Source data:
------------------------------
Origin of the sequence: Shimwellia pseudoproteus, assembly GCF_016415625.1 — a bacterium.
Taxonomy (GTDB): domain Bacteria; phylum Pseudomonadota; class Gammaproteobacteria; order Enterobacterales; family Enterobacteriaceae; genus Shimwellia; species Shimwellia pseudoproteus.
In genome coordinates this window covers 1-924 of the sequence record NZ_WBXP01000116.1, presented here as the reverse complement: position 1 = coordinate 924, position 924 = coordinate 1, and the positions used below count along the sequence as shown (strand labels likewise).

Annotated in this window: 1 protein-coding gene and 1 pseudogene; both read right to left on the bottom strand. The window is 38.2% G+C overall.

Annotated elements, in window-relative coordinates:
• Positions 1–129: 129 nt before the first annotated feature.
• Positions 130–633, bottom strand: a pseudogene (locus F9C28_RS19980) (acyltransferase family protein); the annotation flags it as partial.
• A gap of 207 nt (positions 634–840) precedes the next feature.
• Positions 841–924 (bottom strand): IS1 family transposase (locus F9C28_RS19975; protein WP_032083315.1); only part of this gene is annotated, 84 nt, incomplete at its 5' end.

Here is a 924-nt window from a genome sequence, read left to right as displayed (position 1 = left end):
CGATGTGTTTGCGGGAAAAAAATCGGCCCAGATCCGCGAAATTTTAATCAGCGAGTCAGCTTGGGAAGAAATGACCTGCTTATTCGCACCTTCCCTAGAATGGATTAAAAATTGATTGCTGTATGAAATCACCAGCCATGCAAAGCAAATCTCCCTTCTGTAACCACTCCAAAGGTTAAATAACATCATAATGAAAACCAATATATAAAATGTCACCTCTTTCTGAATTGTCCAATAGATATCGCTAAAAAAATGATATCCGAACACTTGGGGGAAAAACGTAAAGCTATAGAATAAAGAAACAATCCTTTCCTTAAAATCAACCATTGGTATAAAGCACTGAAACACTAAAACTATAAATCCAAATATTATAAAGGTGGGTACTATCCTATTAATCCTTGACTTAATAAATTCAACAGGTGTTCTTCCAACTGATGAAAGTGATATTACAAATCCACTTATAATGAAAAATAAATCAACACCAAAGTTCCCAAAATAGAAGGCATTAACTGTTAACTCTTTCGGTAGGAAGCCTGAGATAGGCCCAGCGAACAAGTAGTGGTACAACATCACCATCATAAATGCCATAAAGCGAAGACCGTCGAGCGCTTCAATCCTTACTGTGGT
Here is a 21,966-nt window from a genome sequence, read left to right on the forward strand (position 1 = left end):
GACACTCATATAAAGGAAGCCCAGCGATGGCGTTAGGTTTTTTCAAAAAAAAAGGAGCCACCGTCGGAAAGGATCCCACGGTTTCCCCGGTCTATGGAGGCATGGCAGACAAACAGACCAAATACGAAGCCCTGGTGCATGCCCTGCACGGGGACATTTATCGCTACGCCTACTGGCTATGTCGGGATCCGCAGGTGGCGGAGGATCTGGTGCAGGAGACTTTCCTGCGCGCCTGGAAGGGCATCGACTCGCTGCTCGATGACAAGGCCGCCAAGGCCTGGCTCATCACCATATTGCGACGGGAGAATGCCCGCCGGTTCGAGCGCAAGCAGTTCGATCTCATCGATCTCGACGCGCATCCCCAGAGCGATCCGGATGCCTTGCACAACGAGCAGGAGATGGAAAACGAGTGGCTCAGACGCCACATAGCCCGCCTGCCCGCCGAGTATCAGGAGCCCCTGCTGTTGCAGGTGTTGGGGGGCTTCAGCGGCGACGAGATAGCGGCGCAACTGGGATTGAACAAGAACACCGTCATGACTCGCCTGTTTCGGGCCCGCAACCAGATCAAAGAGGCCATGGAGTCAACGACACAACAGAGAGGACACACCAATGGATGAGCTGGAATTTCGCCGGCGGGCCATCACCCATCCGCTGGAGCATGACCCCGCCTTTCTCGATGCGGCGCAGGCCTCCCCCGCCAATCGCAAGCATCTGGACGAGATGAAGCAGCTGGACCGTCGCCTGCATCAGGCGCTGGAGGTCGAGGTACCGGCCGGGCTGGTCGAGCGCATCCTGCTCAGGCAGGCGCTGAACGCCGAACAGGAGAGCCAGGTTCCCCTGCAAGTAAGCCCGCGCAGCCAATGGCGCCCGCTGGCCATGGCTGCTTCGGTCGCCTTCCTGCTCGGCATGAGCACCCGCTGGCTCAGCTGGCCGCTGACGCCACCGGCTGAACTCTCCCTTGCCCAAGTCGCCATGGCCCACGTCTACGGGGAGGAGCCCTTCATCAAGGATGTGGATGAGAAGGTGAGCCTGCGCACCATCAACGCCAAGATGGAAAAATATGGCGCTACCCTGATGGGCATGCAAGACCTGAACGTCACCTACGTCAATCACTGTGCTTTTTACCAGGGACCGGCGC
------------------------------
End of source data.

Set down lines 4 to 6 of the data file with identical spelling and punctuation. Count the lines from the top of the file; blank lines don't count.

Annotated in this window: 1 protein-coding gene and 1 pseudogene; both read right to left on the bottom strand. The window is 38.2% G+C overall.

Annotated elements, in window-relative coordinates:
• Positions 1–129: 129 nt before the first annotated feature.